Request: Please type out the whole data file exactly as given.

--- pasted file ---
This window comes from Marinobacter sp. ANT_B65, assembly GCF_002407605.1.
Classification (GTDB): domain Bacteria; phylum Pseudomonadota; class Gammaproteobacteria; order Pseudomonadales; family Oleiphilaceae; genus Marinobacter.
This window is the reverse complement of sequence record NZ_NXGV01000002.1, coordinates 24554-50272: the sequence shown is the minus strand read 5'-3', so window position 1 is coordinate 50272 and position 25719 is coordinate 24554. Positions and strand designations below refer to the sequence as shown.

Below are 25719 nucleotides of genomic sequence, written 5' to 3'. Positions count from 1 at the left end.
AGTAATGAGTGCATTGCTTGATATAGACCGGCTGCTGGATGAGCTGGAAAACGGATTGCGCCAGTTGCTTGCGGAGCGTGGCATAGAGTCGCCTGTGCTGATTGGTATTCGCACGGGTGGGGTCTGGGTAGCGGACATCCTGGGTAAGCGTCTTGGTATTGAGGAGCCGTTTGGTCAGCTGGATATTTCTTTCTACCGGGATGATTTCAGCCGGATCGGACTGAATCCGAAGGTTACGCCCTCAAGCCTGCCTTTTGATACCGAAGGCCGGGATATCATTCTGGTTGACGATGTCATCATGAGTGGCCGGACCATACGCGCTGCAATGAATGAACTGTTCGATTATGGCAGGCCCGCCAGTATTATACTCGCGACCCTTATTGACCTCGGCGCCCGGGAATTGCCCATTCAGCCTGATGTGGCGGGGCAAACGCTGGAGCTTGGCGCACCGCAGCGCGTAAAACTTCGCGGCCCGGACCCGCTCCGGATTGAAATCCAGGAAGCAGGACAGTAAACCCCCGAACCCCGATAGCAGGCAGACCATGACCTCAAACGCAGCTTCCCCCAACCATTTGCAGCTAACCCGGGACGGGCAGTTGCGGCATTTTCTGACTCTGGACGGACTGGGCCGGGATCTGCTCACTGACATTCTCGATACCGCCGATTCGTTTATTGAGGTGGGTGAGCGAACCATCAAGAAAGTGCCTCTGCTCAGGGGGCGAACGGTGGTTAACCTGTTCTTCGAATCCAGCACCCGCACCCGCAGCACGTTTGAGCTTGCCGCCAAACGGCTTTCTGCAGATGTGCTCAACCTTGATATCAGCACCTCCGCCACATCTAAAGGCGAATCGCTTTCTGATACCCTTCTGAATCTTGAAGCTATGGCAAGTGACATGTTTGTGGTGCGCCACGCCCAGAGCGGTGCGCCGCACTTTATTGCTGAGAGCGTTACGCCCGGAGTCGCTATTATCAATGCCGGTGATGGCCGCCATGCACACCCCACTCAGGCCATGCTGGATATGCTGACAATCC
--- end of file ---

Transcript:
This window comes from Marinobacter sp. ANT_B65, assembly GCF_002407605.1.
Classification (GTDB): domain Bacteria; phylum Pseudomonadota; class Gammaproteobacteria; order Pseudomonadales; family Oleiphilaceae; genus Marinobacter.
This window is the reverse complement of sequence record NZ_NXGV01000002.1, coordinates 24554-50272: the sequence shown is the minus strand read 5'-3', so window position 1 is coordinate 50272 and position 25719 is coordinate 24554. Positions and strand designations below refer to the sequence as shown.

Below are 25719 nucleotides of genomic sequence, written 5' to 3'. Positions count from 1 at the left end.
AGTAATGAGTGCATTGCTTGATATAGACCGGCTGCTGGATGAGCTGGAAAACGGATTGCGCCAGTTGCTTGCGGAGCGTGGCATAGAGTCGCCTGTGCTGATTGGTATTCGCACGGGTGGGGTCTGGGTAGCGGACATCCTGGGTAAGCGTCTTGGTATTGAGGAGCCGTTTGGTCAGCTGGATATTTCTTTCTACCGGGATGATTTCAGCCGGATCGGACTGAATCCGAAGGTTACGCCCTCAAGCCTGCCTTTTGATACCGAAGGCCGGGATATCATTCTGGTTGACGATGTCATCATGAGTGGCCGGACCATACGCGCTGCAATGAATGAACTGTTCGATTATGGCAGGCCCGCCAGTATTATACTCGCGACCCTTATTGACCTCGGCGCCCGGGAATTGCCCATTCAGCCTGATGTGGCGGGGCAAACGCTGGAGCTTGGCGCACCGCAGCGCGTAAAACTTCGCGGCCCGGACCCGCTCCGGATTGAAATCCAGGAAGCAGGACAGTAAACCCCCGAACCCCGATAGCAGGCAGACCATGACCTCAAACGCAGCTTCCCCCAACCATTTGCAGCTAACCCGGGACGGGCAGTTGCGGCATTTTCTGACTCTGGACGGACTGGGCCGGGATCTGCTCACTGACATTCTCGATACCGCCGATTCGTTTATTGAGGTGGGTGAGCGAACCATCAAGAAAGTGCCTCTGCTCAGGGGGCGAACGGTGGTTAACCTGTTCTTCGAATCCAGCACCCGCACCCGCAGCACGTTTGAGCTTGCCGCCAAACGGCTTTCTGCAGATGTGCTCAACCTTGATATCAGCACCTCCGCCACATCTAAAGGCGAATCGCTTTCTGATACCCTTCTGAATCTTGAAGCTATGGCAAGTGACATGTTTGTGGTGCGCCACGCCCAGAGCGGTGCGCCGCACTTTATTGCTGAGAGCGTTACGCCCGGAGTCGCTATTATCAATGCCGGTGATGGCCGCCATGCACACCCCACTCAGGCCATGCTGGATATGCTGACAATCC